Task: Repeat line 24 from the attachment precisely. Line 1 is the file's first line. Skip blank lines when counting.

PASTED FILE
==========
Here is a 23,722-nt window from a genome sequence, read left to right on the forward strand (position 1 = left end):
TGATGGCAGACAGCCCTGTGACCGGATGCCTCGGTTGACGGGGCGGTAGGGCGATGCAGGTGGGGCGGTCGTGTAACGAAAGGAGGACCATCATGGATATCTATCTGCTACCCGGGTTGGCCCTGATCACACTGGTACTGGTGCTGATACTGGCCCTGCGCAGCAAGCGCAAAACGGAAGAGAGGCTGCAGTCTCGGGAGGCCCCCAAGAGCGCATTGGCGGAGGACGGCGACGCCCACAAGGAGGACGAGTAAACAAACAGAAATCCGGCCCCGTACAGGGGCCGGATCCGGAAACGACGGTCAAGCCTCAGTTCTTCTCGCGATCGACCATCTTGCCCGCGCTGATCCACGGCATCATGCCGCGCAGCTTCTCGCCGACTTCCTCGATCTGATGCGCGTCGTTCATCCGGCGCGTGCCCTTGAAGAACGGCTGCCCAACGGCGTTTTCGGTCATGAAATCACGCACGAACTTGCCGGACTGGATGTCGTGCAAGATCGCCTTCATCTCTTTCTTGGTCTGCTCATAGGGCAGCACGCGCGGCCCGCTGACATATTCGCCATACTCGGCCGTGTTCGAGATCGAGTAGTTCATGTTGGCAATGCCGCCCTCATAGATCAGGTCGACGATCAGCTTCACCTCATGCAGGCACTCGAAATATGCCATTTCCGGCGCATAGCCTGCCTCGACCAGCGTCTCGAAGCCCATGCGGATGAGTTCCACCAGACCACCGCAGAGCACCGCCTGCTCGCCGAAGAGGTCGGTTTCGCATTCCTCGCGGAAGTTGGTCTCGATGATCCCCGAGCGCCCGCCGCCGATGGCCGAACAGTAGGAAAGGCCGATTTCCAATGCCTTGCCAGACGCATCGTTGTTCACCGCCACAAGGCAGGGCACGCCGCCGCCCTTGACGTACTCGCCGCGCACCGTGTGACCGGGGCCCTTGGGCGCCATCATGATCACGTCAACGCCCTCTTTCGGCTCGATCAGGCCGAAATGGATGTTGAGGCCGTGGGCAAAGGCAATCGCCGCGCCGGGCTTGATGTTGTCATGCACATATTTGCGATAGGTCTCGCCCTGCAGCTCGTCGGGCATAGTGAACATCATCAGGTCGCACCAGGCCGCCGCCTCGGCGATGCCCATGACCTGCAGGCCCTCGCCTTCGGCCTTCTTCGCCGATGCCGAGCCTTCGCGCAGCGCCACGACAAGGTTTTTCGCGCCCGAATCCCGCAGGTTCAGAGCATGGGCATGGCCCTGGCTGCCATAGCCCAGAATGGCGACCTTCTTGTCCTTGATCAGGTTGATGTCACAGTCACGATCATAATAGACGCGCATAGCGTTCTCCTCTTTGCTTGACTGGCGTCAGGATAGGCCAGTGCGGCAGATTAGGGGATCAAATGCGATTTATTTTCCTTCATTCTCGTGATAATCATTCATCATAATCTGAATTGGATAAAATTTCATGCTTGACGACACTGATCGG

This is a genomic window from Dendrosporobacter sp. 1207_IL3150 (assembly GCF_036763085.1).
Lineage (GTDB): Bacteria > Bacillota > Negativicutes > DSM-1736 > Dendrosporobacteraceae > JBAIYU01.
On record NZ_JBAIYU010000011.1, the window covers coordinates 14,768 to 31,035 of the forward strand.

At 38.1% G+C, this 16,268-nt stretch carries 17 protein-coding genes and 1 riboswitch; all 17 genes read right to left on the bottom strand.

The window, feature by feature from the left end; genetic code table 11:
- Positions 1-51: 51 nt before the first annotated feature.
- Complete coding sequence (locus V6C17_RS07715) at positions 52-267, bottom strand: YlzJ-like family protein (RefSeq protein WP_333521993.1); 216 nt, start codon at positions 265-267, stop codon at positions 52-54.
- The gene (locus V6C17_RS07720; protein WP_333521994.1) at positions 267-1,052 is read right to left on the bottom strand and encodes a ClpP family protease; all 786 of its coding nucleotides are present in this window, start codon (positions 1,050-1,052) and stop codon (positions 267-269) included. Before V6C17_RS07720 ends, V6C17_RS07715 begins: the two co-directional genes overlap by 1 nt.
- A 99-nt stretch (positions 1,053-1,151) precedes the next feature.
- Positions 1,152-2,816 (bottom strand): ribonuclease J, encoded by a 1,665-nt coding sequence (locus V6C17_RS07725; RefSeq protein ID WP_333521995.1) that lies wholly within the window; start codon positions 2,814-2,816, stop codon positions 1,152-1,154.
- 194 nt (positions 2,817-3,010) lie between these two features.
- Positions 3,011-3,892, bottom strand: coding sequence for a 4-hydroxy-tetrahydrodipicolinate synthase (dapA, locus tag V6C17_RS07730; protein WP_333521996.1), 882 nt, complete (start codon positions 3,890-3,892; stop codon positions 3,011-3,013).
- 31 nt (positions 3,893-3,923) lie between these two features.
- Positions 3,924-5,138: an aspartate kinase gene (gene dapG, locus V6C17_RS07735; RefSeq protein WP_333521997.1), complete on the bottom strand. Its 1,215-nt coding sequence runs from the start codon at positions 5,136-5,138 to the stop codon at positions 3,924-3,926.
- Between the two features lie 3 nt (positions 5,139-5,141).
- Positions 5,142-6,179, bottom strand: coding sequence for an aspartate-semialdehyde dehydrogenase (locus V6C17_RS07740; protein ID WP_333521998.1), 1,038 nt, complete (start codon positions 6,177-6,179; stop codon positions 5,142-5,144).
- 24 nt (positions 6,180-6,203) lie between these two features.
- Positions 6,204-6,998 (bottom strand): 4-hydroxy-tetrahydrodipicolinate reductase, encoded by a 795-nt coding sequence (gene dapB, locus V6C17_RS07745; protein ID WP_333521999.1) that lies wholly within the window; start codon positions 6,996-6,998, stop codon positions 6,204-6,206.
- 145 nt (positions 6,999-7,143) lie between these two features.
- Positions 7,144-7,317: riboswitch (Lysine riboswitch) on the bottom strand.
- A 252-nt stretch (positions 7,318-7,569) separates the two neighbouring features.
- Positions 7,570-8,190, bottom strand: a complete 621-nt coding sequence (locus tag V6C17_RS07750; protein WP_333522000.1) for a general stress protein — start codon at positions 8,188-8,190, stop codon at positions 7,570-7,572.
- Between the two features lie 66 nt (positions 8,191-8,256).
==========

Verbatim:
- Positions 7,570-8,190, bottom strand: a complete 621-nt coding sequence (locus tag V6C17_RS07750; protein WP_333522000.1) for a general stress protein — start codon at positions 8,188-8,190, stop codon at positions 7,570-7,572.